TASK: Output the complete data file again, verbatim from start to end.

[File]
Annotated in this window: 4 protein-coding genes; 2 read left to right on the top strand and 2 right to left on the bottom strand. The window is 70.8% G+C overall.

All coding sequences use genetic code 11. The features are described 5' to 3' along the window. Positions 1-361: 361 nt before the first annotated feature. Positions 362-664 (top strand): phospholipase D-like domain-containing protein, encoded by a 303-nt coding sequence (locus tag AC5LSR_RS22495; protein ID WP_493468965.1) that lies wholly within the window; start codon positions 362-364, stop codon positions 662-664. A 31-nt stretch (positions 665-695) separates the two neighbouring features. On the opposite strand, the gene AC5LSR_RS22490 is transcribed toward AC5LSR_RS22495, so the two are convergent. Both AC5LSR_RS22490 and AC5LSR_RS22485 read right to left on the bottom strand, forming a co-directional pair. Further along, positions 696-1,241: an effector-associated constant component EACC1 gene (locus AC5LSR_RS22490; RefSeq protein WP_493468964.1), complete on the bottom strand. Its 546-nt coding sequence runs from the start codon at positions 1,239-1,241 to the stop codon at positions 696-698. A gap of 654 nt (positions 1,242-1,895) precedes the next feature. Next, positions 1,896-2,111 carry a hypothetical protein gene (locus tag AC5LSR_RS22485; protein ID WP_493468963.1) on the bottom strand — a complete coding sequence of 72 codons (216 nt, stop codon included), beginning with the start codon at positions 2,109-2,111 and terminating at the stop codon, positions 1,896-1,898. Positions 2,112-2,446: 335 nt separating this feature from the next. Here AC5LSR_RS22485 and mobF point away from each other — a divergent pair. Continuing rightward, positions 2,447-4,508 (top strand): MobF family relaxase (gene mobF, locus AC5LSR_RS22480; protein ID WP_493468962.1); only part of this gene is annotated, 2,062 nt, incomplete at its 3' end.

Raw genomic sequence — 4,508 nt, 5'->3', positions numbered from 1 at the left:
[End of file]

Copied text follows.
Annotated in this window: 4 protein-coding genes; 2 read left to right on the top strand and 2 right to left on the bottom strand. The window is 70.8% G+C overall.

All coding sequences use genetic code 11. The features are described 5' to 3' along the window. Positions 1-361: 361 nt before the first annotated feature. Positions 362-664 (top strand): phospholipase D-like domain-containing protein, encoded by a 303-nt coding sequence (locus tag AC5LSR_RS22495; protein ID WP_493468965.1) that lies wholly within the window; start codon positions 362-364, stop codon positions 662-664. A 31-nt stretch (positions 665-695) separates the two neighbouring features. On the opposite strand, the gene AC5LSR_RS22490 is transcribed toward AC5LSR_RS22495, so the two are convergent. Both AC5LSR_RS22490 and AC5LSR_RS22485 read right to left on the bottom strand, forming a co-directional pair. Further along, positions 696-1,241: an effector-associated constant component EACC1 gene (locus AC5LSR_RS22490; RefSeq protein WP_493468964.1), complete on the bottom strand. Its 546-nt coding sequence runs from the start codon at positions 1,239-1,241 to the stop codon at positions 696-698. A gap of 654 nt (positions 1,242-1,895) precedes the next feature. Next, positions 1,896-2,111 carry a hypothetical protein gene (locus tag AC5LSR_RS22485; protein ID WP_493468963.1) on the bottom strand — a complete coding sequence of 72 codons (216 nt, stop codon included), beginning with the start codon at positions 2,109-2,111 and terminating at the stop codon, positions 1,896-1,898. Positions 2,112-2,446: 335 nt separating this feature from the next. Here AC5LSR_RS22485 and mobF point away from each other — a divergent pair. Continuing rightward, positions 2,447-4,508 (top strand): MobF family relaxase (gene mobF, locus AC5LSR_RS22480; protein ID WP_493468962.1); only part of this gene is annotated, 2,062 nt, incomplete at its 3' end.

Raw genomic sequence — 4,508 nt, 5'->3', positions numbered from 1 at the left: